Before upgrading a BIOS, one must first learn what that BIOS
    upgrades. Answering the OP's question and yet not one
    responder even asked what the upgrade fixes. Answers without
    first learning basic facts. BIOS is a dangerous and often
    unnecessary operation. Most of what the BIOS does has long
    since been proven. Once a computer is booted, the BIOS is
    replaced by Operating System functions (except if using
    obsolete OSes such and Windows 9x/ME or DOS).

    Kia_Breizzze - first provide important facts. What does the
    upgrade fix? Computer boots just fine. Therefore most likely
    those upgrades only fix things you don't even have or use.
    First post facts. What would be fixed by that BIOS upgrade?
    All previous answers were just wild speculation or accurately
    noted the danger to maybe no benefit. First get facts. What
    would that upgrade accomplish?

    snoopy wrote:
    > But systems are full of unknowns until they rear their ugly head,
    > usually at the worse possible time. Anybody with a PC should
    > have overcome their fear of the unknown hehehe.
    >
    > One caveat I would include is that to never, unless absolutely
    > necessary, flash to a just released BIOS. Wait and see what
    > may have been screwed up by the new BIOS. It seems to happen
    > more frequently than it should. If the BIOS has been out for a
    > while it's probably OK. And a great time to flash (get your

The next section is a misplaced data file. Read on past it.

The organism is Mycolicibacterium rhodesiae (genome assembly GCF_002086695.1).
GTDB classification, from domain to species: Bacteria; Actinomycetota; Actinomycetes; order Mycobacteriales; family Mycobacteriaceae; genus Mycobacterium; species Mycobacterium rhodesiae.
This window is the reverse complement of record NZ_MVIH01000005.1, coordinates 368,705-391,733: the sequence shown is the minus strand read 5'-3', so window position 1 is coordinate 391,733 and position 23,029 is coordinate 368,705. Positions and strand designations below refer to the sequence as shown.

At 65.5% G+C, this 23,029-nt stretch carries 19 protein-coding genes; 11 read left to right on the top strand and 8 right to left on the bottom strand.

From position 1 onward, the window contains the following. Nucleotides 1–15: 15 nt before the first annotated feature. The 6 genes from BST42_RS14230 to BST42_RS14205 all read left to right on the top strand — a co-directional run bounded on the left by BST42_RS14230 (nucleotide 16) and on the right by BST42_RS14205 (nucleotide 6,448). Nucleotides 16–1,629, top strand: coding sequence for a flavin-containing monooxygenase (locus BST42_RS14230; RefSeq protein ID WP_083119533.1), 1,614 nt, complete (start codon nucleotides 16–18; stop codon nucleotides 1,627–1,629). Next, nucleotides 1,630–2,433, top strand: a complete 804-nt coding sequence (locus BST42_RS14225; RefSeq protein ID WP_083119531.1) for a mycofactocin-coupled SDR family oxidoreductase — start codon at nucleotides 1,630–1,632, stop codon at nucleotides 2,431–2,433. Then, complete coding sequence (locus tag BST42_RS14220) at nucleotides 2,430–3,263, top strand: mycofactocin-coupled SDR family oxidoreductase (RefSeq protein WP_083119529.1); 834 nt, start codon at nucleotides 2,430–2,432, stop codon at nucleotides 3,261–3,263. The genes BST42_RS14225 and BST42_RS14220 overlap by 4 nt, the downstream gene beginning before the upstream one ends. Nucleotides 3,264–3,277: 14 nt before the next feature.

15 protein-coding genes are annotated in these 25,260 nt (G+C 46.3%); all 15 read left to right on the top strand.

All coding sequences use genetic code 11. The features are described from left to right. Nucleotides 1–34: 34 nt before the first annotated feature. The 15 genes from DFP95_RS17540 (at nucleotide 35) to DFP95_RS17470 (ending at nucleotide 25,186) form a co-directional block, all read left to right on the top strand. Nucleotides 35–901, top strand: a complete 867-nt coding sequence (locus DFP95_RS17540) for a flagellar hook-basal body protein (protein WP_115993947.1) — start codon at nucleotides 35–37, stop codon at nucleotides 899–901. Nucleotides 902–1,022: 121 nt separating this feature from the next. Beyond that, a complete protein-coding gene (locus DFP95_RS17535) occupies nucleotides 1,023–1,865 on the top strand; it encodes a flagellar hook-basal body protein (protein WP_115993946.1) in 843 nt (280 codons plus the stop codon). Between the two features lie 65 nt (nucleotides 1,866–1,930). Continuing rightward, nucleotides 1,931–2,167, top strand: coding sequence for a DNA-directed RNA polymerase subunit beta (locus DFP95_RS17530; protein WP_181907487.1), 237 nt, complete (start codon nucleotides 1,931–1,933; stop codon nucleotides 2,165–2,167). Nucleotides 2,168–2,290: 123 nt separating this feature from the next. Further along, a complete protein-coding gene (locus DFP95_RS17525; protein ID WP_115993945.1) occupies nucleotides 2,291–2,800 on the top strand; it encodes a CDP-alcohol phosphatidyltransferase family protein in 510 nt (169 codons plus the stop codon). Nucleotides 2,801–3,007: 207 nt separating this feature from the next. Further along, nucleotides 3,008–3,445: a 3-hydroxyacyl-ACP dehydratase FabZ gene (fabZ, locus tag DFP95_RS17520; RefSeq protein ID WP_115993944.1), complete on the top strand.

> mind out of the gutter!;-) is just before a reinstall of the OS.
    > You will already have done backups, RIGHT?!
  11. Archived from groups: alt.sys.pc-clone.dell (More info?)

    I've flashed many BIOSes without any problem. IMO many exaggerate the
    dangers needlessly. Given proper preparation and research the operation is
    not dangerous. I think the people that screw it up many times haven't read
    and understand the instructions. The number of BIOS updates that go wrong
    is miniscule compared to how many go without a hitch. Being 7 revs behind
    on the BIOS is not a good thing IMO. How do you know the OP isn't having
    problems that are already fixed with one of the BIOS updates?


    "w_tom" <w_tom1@hotmail.com> wrote in message
    news:40A39806.3054B3D6@hotmail.com...
    > Before upgrading a BIOS, one must first learn what that BIOS
    > upgrades. Answering the OP's question and yet not one
    > responder even asked what the upgrade fixes. Answers without